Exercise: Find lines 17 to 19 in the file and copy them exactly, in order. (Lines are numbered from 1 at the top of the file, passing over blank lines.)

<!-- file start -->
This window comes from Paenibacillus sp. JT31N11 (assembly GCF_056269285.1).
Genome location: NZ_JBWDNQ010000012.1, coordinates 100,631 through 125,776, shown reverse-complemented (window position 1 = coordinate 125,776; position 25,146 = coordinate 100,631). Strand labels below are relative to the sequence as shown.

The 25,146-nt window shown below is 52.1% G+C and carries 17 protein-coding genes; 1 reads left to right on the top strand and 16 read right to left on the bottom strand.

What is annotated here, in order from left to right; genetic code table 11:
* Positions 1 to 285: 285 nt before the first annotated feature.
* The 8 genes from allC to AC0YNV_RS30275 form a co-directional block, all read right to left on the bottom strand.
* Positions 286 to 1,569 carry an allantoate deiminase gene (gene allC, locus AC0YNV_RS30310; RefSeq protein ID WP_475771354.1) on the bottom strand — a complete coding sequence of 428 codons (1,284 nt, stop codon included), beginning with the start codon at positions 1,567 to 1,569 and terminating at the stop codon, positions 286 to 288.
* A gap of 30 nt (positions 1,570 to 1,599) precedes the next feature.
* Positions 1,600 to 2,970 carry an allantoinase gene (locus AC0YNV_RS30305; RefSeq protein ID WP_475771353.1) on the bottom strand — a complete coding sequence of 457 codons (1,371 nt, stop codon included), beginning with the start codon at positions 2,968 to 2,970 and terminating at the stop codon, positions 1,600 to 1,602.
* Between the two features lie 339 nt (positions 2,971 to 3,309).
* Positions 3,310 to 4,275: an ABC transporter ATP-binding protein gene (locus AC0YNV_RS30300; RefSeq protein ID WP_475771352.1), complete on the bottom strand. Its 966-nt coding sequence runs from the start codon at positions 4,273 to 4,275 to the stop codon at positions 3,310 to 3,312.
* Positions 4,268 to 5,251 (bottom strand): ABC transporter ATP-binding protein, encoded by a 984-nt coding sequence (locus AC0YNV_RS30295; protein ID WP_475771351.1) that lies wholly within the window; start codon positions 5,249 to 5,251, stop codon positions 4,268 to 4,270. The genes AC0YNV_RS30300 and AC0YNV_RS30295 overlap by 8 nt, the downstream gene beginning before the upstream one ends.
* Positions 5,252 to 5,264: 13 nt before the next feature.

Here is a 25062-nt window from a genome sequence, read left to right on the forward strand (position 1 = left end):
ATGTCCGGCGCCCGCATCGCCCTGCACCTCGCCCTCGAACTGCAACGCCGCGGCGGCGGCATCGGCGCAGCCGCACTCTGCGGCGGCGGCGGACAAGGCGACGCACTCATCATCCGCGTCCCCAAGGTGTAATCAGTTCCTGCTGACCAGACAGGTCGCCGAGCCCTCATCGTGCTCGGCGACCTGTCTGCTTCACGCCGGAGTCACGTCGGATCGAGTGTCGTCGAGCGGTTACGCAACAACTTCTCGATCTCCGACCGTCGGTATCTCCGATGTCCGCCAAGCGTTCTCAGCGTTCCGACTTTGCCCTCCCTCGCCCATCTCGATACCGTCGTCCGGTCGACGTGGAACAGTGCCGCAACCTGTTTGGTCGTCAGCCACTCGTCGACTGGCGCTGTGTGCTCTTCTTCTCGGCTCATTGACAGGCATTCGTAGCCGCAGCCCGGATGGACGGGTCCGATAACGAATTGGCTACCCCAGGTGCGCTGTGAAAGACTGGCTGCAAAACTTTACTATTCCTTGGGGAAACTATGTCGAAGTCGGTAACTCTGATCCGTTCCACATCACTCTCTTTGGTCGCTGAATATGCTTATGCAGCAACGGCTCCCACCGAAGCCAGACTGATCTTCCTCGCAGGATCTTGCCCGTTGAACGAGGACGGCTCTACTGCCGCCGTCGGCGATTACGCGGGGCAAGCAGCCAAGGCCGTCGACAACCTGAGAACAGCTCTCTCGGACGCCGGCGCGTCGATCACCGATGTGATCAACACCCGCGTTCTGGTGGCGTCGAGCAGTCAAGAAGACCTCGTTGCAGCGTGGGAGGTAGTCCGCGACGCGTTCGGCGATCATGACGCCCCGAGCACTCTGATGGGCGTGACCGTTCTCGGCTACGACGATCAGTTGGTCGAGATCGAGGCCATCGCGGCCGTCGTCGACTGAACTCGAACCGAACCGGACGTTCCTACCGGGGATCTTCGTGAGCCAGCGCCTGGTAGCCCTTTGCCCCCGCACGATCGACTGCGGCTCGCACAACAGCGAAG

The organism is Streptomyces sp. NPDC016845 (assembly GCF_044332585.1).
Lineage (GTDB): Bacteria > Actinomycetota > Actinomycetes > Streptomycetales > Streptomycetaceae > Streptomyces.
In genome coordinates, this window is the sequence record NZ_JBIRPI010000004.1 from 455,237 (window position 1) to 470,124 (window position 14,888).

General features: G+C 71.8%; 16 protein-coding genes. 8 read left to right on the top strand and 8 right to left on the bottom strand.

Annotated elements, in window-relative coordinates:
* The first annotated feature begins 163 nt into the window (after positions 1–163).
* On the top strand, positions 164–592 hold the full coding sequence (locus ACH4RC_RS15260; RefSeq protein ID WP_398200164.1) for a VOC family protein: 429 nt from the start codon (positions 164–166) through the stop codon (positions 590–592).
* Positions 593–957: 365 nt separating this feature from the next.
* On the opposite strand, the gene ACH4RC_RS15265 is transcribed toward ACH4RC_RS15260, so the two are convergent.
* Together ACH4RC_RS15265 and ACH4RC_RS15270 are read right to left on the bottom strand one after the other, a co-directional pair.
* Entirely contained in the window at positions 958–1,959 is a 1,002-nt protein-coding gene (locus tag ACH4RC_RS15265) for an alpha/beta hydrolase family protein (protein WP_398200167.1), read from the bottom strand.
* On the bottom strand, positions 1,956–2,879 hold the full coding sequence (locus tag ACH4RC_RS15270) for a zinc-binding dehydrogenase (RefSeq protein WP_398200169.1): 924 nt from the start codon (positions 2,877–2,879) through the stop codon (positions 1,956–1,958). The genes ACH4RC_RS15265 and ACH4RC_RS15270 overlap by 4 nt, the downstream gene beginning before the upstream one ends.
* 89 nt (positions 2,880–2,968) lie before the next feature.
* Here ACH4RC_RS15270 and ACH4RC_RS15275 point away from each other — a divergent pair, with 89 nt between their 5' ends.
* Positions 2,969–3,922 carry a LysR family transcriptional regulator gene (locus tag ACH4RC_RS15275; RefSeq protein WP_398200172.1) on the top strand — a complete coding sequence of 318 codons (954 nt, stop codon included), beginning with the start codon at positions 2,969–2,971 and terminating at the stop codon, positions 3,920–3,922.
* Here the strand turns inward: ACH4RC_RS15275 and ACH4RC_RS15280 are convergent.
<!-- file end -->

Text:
Lineage (GTDB): Bacteria > Actinomycetota > Actinomycetes > Streptomycetales > Streptomycetaceae > Streptomyces.
In genome coordinates, this window is the sequence record NZ_JBIRPI010000004.1 from 455,237 (window position 1) to 470,124 (window position 14,888).

General features: G+C 71.8%; 16 protein-coding genes. 8 read left to right on the top strand and 8 right to left on the bottom strand.